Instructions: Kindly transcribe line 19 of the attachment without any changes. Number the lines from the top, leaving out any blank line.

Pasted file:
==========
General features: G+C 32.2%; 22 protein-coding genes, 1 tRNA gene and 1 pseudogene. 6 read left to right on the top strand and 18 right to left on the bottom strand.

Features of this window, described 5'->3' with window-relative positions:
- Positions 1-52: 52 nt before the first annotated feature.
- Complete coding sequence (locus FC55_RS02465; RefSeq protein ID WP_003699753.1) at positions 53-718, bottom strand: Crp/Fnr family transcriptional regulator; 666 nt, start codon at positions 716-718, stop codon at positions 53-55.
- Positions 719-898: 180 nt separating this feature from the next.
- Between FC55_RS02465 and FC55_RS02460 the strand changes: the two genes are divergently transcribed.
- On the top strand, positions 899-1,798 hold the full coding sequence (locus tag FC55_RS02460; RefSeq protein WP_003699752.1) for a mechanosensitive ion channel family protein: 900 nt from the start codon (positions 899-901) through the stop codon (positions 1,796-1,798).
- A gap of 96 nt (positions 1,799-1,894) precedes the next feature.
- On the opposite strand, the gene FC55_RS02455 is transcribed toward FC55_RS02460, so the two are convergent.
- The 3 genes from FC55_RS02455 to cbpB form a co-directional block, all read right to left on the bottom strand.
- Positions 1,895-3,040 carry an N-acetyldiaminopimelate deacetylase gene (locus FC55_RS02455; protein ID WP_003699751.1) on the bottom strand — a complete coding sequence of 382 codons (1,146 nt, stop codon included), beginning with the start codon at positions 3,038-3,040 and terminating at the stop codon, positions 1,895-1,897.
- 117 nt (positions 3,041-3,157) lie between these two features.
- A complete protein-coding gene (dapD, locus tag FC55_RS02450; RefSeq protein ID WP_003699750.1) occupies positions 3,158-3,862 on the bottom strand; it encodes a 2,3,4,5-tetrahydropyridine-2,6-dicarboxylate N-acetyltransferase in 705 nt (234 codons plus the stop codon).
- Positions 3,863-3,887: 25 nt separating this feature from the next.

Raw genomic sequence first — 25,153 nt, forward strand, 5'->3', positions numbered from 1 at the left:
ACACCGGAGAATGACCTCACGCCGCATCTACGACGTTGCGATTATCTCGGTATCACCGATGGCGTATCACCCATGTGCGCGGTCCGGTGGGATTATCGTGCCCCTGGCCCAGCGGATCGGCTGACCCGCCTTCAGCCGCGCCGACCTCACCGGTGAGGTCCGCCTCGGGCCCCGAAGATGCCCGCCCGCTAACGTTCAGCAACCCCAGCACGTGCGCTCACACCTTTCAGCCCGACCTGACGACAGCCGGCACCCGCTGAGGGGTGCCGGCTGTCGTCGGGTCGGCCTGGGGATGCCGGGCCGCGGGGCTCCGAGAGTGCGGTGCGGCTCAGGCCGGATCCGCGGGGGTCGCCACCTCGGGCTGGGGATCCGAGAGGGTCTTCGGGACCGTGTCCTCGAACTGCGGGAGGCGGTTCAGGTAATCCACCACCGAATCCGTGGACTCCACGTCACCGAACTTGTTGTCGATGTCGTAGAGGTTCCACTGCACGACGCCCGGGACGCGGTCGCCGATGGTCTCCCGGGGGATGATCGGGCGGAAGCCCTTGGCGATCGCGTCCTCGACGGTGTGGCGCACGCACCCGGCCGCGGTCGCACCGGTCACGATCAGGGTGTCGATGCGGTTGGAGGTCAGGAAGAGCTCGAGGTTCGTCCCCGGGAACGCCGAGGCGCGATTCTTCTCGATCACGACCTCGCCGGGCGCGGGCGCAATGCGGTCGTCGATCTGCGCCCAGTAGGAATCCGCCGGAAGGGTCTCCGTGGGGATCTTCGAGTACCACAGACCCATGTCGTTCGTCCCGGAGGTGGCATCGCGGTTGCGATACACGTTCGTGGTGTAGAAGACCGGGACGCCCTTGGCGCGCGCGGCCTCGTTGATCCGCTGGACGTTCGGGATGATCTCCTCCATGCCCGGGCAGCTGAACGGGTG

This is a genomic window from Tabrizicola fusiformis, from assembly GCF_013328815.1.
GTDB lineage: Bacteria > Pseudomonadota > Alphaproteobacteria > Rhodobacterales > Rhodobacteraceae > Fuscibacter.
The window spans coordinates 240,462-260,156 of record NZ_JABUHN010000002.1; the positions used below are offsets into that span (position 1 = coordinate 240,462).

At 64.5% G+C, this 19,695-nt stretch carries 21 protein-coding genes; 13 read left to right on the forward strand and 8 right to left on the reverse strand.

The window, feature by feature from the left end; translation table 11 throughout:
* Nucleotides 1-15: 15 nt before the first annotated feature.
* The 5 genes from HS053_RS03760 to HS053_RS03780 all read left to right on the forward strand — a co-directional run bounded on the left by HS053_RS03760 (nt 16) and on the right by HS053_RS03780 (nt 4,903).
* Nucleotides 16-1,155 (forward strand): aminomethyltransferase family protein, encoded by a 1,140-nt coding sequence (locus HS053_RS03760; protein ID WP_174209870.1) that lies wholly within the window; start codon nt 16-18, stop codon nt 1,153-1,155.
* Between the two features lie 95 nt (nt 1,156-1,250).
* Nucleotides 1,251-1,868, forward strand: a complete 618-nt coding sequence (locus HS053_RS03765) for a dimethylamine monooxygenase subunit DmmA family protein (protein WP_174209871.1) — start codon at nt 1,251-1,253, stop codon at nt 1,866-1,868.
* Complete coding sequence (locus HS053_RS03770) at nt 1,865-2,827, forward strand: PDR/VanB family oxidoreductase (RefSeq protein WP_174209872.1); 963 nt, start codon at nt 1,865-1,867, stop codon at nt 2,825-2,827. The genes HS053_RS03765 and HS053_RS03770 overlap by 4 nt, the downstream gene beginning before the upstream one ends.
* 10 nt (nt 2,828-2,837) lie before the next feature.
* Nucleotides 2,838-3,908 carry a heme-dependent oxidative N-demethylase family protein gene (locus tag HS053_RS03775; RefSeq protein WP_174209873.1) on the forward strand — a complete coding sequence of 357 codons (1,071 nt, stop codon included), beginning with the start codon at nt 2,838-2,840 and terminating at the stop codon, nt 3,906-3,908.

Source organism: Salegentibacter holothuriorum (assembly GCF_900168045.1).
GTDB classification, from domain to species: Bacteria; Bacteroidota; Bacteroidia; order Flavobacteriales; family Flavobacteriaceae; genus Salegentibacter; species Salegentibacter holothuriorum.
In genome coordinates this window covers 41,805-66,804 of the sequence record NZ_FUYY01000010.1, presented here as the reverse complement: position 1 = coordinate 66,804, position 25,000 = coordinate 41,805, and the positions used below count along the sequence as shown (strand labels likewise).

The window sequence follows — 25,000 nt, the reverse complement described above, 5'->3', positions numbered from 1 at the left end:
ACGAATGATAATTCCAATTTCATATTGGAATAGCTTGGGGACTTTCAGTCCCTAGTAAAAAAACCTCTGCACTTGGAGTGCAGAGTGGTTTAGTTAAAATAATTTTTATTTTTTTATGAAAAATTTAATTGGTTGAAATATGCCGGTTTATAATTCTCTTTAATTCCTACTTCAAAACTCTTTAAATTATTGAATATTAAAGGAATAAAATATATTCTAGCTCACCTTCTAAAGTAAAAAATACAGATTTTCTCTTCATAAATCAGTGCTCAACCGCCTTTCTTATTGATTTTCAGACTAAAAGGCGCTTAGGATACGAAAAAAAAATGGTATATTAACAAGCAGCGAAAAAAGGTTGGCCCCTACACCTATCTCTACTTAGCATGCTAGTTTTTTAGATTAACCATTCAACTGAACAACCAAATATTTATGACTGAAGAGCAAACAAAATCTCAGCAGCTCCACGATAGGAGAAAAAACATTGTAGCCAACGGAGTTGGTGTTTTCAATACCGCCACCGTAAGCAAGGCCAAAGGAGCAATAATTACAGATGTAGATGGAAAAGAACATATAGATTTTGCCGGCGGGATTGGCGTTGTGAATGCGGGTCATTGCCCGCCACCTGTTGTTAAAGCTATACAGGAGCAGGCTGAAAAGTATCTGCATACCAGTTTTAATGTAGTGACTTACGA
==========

The window spans coordinates 240,462-260,156 of record NZ_JABUHN010000002.1; the positions used below are offsets into that span (position 1 = coordinate 240,462).